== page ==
Should You Get an Agent or Submit Directly to Publishers?
This is a guest post by Luke Palder of Query Letter.
If you’re considering publication, that means you’ve finished your manuscript. Take a moment to bask in the glory of this achievement. Finishing a manuscript is an impressive feat, and you deserve to be proud.
Now it’s time to show the world the masterpiece you’ve crafted.
A warning: Getting published is difficult, and the publishing industry can be harsh on debut authors. Some authors avoid the woes of traditional publishing by choosing to self-publish, which is a viable option worth considering. For the purposes of this post, however, we’ll focus on the traditional publishing industry.
One of the key dilemmas an author faces when trying to break into the publishing industry is whether to seek representation from a literary agent or query publishers directly.
Let’s take a look at the differences to help you decide the best path.
The key differences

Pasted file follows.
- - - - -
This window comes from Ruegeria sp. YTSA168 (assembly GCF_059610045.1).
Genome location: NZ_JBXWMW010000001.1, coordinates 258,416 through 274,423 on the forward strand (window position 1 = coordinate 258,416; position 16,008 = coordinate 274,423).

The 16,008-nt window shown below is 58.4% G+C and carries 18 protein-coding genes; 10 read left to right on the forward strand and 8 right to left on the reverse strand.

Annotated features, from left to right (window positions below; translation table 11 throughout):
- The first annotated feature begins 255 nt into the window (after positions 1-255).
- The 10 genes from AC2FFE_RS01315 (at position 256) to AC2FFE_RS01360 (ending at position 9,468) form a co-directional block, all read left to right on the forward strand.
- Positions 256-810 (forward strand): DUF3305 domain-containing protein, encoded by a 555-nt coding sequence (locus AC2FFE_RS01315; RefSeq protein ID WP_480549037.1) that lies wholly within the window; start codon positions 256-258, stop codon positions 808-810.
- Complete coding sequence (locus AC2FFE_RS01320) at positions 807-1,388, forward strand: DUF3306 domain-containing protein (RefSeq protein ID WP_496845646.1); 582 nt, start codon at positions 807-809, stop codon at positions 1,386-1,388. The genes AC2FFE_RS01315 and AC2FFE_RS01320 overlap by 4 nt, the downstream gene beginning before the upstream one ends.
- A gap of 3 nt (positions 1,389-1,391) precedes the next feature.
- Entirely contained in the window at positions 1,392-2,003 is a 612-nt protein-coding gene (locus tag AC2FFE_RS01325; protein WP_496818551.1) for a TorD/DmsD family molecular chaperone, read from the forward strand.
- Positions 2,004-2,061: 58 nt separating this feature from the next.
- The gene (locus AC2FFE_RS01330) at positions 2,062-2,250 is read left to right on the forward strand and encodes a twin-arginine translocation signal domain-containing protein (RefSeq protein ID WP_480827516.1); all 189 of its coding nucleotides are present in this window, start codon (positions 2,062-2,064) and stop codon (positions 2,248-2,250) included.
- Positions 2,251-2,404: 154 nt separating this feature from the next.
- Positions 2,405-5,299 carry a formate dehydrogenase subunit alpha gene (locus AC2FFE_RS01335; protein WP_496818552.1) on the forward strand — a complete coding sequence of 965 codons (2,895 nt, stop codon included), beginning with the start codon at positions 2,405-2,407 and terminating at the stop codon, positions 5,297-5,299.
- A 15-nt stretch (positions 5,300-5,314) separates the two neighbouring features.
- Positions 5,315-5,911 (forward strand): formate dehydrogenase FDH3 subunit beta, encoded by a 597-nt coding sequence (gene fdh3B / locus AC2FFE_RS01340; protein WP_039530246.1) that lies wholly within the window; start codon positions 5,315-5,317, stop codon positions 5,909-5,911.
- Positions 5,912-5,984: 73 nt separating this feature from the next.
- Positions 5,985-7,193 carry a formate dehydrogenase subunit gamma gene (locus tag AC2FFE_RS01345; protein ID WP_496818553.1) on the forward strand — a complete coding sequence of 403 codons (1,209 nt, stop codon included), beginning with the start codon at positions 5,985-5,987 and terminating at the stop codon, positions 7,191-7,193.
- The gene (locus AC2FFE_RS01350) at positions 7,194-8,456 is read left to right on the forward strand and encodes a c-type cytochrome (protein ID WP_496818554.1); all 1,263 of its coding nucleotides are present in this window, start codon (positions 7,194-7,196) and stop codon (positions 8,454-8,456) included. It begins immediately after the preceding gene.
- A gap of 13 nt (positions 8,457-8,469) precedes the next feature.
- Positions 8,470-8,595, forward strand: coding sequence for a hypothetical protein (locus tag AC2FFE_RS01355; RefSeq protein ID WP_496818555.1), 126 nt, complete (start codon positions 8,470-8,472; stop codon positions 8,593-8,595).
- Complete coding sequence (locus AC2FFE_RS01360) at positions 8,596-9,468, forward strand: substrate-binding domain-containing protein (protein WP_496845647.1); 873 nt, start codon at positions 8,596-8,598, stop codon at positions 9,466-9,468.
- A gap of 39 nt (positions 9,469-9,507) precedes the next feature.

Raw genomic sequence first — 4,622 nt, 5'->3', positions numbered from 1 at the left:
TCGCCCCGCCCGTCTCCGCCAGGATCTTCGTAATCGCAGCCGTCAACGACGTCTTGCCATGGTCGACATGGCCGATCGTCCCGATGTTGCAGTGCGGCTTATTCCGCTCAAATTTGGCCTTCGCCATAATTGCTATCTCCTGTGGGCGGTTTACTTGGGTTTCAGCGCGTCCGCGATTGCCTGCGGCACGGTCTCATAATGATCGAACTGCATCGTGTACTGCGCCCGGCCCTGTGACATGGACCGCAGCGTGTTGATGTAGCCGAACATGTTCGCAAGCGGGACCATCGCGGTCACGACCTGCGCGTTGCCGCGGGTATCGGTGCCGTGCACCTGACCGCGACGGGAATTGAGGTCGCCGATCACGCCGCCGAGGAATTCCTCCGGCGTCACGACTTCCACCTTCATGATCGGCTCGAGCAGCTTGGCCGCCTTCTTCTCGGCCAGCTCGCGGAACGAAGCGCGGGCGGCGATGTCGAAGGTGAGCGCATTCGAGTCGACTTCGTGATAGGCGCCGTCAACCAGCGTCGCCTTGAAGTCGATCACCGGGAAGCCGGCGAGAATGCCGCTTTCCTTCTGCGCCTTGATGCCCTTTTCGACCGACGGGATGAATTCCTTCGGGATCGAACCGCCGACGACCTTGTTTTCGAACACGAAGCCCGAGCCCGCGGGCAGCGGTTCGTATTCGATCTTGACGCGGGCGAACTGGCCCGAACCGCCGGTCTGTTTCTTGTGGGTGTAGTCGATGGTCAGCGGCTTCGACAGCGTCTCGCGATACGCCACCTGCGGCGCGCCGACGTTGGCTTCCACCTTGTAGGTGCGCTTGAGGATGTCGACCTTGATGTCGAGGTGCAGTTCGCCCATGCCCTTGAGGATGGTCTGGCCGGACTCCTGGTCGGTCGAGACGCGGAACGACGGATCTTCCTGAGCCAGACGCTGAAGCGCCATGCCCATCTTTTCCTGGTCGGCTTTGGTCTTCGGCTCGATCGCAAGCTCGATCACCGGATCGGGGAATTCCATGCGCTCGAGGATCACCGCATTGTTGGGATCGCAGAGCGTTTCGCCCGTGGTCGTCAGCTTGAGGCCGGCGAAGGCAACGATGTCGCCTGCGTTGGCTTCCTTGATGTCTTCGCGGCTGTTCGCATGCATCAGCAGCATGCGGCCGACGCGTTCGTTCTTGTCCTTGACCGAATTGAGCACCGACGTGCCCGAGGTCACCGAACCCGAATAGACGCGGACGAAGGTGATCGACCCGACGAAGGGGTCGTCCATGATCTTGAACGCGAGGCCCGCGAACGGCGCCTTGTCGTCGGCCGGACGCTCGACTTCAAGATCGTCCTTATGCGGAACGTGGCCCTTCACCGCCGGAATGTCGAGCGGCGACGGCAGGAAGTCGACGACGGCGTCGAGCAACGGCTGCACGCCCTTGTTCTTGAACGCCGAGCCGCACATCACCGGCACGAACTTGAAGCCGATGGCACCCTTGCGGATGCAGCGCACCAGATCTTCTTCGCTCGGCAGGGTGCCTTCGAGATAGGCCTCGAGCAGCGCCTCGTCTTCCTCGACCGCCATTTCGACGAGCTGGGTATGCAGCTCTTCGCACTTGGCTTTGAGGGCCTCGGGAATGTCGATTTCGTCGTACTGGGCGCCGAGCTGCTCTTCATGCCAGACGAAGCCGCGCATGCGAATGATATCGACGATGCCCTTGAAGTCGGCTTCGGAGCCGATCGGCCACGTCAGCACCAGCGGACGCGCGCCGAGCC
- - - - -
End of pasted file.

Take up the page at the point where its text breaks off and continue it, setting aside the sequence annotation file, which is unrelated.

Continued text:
What’s a literary agent?
A literary agent will serve as your professional representative in the harsh world of publishing. Your agent remains by your side throughout your publishing journey, negotiating offers, fighting for your rights, and providing moral support.
Literary agents use their specialized industry knowledge to determine the most suitable publishers to approach. They often query several publishers at once, and if multiple publishers are interested in your manuscript, your agent can initiate a “bidding war” to make sure you get the best possible offer. Your agent can also negotiate foreign publication rights, adaptation rights, and other opportunities connected with your manuscript.
Honest and reputable literary agents never take an upfront fee. Their only payment is a commission, generally around 15%, of your advance and royalties. This means agents have a clear incentive to work hard to get your book published.
What’s a publisher?